Last week the Fed revealed that it would begin to review the structure of compensation at large, important financial institutions to assess whether they were encouraging too much risk taking. This stunning powergrab–no elected official has ever voted to give the Fed this power–is a terrible idea.
As UCLA Law Professor Stephen Bainbridge points out, government regulators at the Federal Reserve are not well positioned to determine how to set compensation policy to encourage just the right amount of risk. This isn’t something that can be determined a priori. It’s hard even to imagine what kind of evidence would count for or against whether the correct amount of risk was being taken on. The question is just too abstract.
The normal way of deciding such things is through the market. We allow shareholders–whose diversification typically results in the demand for more risk–to contend with management–which is uniquely exposed to concentrated risk at a bank and typically wants lower risk. In addition, creditors with fixed returns usually want risk reduced since they don’t see the upside from increased risk. Finally, competition from other firms both in the capital markets and in trading puts at check on each of the three other forces. This four way tug-of-war never arrives at the “correct” answer but instead results in on ongoing market process that is the best approximation we have to reaching an answer.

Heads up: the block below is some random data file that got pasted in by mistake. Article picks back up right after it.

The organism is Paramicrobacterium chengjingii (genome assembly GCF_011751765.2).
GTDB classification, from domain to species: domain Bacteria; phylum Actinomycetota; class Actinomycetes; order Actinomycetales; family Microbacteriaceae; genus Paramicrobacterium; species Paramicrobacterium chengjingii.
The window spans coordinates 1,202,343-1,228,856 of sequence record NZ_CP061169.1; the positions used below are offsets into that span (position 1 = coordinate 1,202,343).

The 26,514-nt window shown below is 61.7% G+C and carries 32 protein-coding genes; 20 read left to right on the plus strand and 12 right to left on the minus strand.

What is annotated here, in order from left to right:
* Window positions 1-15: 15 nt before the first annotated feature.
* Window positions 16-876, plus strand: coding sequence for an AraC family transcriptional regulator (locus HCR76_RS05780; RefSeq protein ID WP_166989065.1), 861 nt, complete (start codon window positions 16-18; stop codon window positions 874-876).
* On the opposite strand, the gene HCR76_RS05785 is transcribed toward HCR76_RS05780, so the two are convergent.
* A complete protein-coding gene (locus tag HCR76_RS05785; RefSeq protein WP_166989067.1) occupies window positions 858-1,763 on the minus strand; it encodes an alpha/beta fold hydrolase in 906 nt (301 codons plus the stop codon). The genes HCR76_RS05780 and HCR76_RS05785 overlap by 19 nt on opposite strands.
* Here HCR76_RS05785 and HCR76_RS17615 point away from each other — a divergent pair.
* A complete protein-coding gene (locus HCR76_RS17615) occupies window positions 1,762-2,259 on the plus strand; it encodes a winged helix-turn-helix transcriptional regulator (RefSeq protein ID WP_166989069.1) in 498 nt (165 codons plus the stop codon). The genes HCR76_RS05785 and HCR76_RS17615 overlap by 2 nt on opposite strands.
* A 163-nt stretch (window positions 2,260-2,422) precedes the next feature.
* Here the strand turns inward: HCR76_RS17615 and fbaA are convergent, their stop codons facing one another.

Bank regulators cannot accurately mimic this process and there is little reason to expect them to do a better job. For one thing, government regulators have a very bad track record of allowing too much risk at the most closely watch firms: Fannie Mae and Freddie Mac.
Of course, in light of the recent debacle, this time regualtors are most likely to err on the side of being overly conservative. But since this new conservatism will likely diminish short-term gains for the financial secotr, it will encourage capital and labour to flow to other industries.
Here’s how Bainbridge describes the problem:
Financial institutions owned by shareholders thus must take into account the basic fact that shareholders have a strong incentive to favour risky projects. Because creditors have a prior claim on the firm’s assets and earnings, they get paid first; shareholders get the residual—whatever is left over. Shareholders thus prefer projects offering potentially high rate of returns, so there will be something left over after the creditors get paid.
If compensation policy encourages banks to reduce the risks they take, that policy will inevitably result in a lower rate of return for shareholders. This will significantly distort the flow of capital. Shareholders will divest bank stocks and invest in industries offering a higher rate of return. This will raise the cost of capital for banks and perhaps have the unintended consequence of making banks weaker rather than safer.